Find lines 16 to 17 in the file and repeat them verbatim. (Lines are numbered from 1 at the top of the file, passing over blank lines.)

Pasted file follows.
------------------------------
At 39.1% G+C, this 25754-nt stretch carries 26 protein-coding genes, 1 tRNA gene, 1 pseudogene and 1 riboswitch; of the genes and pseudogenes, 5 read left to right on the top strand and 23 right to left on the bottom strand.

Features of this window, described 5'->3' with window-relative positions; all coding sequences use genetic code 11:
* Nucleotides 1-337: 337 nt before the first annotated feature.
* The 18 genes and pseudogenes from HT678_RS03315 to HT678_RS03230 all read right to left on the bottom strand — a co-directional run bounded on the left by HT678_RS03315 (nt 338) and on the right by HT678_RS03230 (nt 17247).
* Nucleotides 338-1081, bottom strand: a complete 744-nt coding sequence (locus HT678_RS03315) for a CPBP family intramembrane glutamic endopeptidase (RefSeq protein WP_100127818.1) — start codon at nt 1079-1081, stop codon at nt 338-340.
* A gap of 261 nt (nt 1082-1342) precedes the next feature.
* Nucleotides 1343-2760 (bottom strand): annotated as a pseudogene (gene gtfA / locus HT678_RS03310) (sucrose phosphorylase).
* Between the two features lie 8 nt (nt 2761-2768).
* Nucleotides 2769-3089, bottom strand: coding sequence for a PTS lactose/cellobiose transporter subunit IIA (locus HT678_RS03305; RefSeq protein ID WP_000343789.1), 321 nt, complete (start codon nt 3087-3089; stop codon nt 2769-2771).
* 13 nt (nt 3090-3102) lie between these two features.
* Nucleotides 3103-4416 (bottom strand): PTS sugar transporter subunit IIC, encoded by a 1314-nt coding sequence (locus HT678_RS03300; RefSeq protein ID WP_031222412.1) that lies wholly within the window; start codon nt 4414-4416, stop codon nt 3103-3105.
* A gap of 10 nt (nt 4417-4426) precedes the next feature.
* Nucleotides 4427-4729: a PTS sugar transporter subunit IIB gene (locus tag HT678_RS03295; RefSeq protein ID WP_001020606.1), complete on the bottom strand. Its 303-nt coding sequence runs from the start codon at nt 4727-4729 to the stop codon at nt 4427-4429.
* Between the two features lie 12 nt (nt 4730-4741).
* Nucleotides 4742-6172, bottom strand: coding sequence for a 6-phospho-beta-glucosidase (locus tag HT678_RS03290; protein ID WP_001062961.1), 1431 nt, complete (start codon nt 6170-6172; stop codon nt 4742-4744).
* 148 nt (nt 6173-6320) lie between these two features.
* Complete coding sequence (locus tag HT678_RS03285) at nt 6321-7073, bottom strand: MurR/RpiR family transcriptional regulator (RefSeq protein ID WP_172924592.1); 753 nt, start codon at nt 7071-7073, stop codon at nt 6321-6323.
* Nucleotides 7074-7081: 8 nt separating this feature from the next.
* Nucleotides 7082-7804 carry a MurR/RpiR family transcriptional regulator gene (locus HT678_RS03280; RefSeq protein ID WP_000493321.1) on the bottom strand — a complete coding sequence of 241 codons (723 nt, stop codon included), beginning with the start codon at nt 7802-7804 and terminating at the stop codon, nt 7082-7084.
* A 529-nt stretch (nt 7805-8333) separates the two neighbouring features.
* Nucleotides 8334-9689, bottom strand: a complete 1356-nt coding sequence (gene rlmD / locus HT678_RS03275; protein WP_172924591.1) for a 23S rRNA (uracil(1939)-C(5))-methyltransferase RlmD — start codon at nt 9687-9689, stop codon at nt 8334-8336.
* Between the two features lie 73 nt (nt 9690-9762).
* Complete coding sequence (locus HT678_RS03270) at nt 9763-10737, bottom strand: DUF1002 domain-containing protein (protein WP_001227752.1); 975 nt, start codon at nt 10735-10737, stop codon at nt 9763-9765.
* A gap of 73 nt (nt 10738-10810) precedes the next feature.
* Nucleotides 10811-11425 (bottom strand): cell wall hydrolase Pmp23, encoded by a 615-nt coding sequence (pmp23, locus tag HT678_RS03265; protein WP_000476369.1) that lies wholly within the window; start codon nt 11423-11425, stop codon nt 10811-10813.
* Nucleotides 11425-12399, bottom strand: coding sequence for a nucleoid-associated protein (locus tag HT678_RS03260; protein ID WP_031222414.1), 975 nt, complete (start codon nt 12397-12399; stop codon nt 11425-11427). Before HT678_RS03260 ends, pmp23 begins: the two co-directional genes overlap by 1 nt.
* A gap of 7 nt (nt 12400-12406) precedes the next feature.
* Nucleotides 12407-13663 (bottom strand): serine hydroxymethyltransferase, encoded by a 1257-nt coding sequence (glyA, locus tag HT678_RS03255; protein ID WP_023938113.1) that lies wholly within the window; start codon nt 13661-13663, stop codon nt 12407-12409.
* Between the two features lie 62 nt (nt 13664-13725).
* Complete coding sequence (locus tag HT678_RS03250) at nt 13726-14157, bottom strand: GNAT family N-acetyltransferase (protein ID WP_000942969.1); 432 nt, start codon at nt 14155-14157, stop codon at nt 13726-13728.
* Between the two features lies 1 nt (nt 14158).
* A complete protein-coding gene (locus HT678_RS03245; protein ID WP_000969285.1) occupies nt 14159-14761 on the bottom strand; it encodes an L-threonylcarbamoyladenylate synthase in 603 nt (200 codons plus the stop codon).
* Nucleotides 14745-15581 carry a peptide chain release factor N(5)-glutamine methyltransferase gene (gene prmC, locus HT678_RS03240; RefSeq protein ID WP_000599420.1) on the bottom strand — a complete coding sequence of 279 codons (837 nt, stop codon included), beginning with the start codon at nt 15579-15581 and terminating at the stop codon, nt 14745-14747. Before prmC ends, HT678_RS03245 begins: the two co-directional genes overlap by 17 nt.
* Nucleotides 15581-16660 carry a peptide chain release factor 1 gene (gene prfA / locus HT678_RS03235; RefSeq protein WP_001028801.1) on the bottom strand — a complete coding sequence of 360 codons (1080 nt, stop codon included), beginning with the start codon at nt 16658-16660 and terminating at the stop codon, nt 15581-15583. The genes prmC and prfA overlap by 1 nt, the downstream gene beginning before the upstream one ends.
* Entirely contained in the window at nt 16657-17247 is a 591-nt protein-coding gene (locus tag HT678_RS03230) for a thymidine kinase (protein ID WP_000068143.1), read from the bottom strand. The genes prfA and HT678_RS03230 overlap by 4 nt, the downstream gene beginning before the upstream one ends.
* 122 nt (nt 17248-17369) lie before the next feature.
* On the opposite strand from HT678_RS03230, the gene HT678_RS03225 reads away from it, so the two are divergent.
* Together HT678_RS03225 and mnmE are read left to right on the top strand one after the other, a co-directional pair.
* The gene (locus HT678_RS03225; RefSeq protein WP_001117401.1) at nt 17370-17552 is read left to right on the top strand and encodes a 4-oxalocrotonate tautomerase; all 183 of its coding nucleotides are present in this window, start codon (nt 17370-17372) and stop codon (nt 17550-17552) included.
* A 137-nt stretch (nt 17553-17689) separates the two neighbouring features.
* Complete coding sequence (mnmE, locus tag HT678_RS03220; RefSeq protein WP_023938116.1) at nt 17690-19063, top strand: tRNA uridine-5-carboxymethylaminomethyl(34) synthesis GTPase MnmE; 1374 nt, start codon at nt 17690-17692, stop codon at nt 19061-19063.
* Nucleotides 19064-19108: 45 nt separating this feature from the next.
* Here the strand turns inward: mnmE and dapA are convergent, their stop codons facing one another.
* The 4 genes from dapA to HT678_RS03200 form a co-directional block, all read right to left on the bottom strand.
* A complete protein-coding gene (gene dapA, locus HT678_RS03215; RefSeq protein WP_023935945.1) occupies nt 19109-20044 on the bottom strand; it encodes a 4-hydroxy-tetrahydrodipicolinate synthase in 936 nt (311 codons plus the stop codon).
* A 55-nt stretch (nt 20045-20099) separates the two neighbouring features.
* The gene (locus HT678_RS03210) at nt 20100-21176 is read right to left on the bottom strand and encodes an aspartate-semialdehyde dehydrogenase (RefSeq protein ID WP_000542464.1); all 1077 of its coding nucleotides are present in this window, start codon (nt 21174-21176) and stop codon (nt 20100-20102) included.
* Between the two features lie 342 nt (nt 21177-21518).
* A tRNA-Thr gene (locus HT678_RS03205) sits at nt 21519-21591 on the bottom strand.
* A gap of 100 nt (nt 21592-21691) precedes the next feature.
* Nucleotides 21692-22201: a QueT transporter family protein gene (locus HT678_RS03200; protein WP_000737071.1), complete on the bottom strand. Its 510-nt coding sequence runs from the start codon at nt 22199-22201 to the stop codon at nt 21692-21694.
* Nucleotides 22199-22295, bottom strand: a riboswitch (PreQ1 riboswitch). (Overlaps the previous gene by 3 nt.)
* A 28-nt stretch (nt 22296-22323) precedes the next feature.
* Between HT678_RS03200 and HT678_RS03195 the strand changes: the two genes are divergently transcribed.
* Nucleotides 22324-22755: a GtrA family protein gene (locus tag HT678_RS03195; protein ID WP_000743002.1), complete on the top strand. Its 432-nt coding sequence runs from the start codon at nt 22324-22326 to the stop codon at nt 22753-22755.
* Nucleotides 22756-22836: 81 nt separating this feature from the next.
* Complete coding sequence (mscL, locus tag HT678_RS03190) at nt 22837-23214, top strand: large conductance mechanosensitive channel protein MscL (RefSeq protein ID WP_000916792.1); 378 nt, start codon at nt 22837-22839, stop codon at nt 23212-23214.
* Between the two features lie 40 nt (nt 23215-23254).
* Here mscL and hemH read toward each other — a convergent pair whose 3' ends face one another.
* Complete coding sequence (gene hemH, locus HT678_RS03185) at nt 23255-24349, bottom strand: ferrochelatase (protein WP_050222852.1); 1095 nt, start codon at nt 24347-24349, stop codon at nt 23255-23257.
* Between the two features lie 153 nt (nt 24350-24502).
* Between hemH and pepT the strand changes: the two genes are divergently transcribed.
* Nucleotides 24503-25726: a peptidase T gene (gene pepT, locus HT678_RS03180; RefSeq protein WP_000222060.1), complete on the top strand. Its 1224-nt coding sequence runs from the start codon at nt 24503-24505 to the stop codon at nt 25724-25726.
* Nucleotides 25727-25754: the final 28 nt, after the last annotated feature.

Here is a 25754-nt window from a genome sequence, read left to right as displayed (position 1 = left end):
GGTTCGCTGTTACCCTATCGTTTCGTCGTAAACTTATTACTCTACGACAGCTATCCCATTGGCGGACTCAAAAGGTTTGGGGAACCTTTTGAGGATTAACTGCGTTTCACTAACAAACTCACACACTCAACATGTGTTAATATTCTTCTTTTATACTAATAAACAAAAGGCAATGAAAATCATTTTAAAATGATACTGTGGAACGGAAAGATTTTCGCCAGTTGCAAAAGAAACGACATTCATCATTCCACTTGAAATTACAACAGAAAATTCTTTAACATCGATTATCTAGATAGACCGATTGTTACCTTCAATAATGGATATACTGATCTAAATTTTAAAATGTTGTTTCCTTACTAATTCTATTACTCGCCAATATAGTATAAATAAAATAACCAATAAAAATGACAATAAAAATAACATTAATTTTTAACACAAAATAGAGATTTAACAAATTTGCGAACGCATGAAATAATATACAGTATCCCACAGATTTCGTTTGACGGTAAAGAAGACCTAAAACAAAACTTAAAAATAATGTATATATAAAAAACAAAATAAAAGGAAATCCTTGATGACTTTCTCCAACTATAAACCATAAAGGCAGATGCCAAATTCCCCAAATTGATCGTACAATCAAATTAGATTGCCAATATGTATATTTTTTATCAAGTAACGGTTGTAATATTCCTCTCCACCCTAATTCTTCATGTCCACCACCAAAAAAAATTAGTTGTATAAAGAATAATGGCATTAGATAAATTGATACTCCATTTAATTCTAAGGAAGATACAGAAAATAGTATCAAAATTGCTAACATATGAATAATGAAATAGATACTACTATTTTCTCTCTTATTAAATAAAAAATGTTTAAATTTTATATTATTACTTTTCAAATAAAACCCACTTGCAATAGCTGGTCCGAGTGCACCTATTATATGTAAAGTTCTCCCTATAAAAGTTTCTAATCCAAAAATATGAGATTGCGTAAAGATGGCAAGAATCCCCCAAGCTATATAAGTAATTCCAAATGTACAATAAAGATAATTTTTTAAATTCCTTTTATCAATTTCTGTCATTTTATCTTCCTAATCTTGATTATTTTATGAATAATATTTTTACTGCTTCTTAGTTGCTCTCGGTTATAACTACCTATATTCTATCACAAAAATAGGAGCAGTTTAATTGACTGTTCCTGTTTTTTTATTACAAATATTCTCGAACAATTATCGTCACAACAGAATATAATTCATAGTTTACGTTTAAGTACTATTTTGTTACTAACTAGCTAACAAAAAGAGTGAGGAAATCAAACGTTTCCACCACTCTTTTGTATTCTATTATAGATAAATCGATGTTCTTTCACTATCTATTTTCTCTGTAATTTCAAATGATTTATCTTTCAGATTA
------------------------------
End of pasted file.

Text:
* 148 nt (nt 6173-6320) lie between these two features.
* Complete coding sequence (locus tag HT678_RS03285) at nt 6321-7073, bottom strand: MurR/RpiR family transcriptional regulator (RefSeq protein ID WP_172924592.1); 753 nt, start codon at nt 7071-7073, stop codon at nt 6321-6323.